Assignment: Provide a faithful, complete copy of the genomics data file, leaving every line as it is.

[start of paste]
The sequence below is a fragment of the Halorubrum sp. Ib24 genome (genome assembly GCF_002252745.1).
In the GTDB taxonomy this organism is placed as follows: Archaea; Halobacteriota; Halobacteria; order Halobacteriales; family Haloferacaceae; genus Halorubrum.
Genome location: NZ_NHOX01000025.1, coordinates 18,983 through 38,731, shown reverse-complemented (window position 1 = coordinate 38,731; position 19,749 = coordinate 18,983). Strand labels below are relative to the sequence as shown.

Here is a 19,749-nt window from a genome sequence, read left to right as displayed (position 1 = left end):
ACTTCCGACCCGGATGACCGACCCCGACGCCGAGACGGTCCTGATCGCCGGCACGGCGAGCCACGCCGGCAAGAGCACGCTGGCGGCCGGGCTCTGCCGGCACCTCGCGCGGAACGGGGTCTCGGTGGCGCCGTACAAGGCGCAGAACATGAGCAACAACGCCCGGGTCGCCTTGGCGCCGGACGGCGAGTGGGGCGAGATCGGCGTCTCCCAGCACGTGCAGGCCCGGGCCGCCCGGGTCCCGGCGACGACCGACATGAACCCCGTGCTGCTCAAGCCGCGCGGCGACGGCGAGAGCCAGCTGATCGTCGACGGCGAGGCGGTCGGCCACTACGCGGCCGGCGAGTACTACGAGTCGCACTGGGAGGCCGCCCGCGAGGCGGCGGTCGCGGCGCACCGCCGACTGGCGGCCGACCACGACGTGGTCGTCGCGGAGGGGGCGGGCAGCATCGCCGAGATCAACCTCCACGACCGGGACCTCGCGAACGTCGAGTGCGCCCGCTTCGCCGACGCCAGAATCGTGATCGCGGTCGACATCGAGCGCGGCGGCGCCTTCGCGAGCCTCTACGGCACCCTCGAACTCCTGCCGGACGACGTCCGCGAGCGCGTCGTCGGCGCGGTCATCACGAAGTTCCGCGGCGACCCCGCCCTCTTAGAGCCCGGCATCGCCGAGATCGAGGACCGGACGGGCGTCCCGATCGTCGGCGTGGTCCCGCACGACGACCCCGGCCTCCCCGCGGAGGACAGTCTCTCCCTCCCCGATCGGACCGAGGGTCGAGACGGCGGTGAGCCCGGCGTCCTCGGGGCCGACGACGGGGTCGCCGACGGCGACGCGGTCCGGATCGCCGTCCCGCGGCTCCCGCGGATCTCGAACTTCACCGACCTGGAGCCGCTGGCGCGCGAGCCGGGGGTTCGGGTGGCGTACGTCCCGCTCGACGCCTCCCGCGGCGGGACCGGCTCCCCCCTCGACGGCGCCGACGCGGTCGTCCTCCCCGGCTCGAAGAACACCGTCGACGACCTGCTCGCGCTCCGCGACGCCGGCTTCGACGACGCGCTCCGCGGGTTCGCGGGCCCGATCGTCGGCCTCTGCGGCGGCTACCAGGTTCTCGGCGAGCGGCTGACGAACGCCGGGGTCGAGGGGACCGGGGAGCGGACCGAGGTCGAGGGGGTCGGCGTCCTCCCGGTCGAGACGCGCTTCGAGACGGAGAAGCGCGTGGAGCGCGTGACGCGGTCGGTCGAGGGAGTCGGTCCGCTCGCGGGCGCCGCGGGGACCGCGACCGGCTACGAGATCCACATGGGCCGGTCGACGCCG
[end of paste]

The sequence below is a fragment of the Halorubrum sp. Ib24 genome (genome assembly GCF_002252745.1).
In the GTDB taxonomy this organism is placed as follows: Archaea; Halobacteriota; Halobacteria; order Halobacteriales; family Haloferacaceae; genus Halorubrum.
Genome location: NZ_NHOX01000025.1, coordinates 18,983 through 38,731, shown reverse-complemented (window position 1 = coordinate 38,731; position 19,749 = coordinate 18,983). Strand labels below are relative to the sequence as shown.

Here is a 19,749-nt window from a genome sequence, read left to right as displayed (position 1 = left end):
ACTTCCGACCCGGATGACCGACCCCGACGCCGAGACGGTCCTGATCGCCGGCACGGCGAGCCACGCCGGCAAGAGCACGCTGGCGGCCGGGCTCTGCCGGCACCTCGCGCGGAACGGGGTCTCGGTGGCGCCGTACAAGGCGCAGAACATGAGCAACAACGCCCGGGTCGCCTTGGCGCCGGACGGCGAGTGGGGCGAGATCGGCGTCTCCCAGCACGTGCAGGCCCGGGCCGCCCGGGTCCCGGCGACGACCGACATGAACCCCGTGCTGCTCAAGCCGCGCGGCGACGGCGAGAGCCAGCTGATCGTCGACGGCGAGGCGGTCGGCCACTACGCGGCCGGCGAGTACTACGAGTCGCACTGGGAGGCCGCCCGCGAGGCGGCGGTCGCGGCGCACCGCCGACTGGCGGCCGACCACGACGTGGTCGTCGCGGAGGGGGCGGGCAGCATCGCCGAGATCAACCTCCACGACCGGGACCTCGCGAACGTCGAGTGCGCCCGCTTCGCCGACGCCAGAATCGTGATCGCGGTCGACATCGAGCGCGGCGGCGCCTTCGCGAGCCTCTACGGCACCCTCGAACTCCTGCCGGACGACGTCCGCGAGCGCGTCGTCGGCGCGGTCATCACGAAGTTCCGCGGCGACCCCGCCCTCTTAGAGCCCGGCATCGCCGAGATCGAGGACCGGACGGGCGTCCCGATCGTCGGCGTGGTCCCGCACGACGACCCCGGCCTCCCCGCGGAGGACAGTCTCTCCCTCCCCGATCGGACCGAGGGTCGAGACGGCGGTGAGCCCGGCGTCCTCGGGGCCGACGACGGGGTCGCCGACGGCGACGCGGTCCGGATCGCCGTCCCGCGGCTCCCGCGGATCTCGAACTTCACCGACCTGGAGCCGCTGGCGCGCGAGCCGGGGGTTCGGGTGGCGTACGTCCCGCTCGACGCCTCCCGCGGCGGGACCGGCTCCCCCCTCGACGGCGCCGACGCGGTCGTCCTCCCCGGCTCGAAGAACACCGTCGACGACCTGCTCGCGCTCCGCGACGCCGGCTTCGACGACGCGCTCCGCGGGTTCGCGGGCCCGATCGTCGGCCTCTGCGGCGGCTACCAGGTTCTCGGCGAGCGGCTGACGAACGCCGGGGTCGAGGGGACCGGGGAGCGGACCGAGGTCGAGGGGGTCGGCGTCCTCCCGGTCGAGACGCGCTTCGAGACGGAGAAGCGCGTGGAGCGCGTGACGCGGTCGGTCGAGGGAGTCGGTCCGCTCGCGGGCGCCGCGGGGACCGCGACCGGCTACGAGATCCACATGGGCCGGTCGACGCCG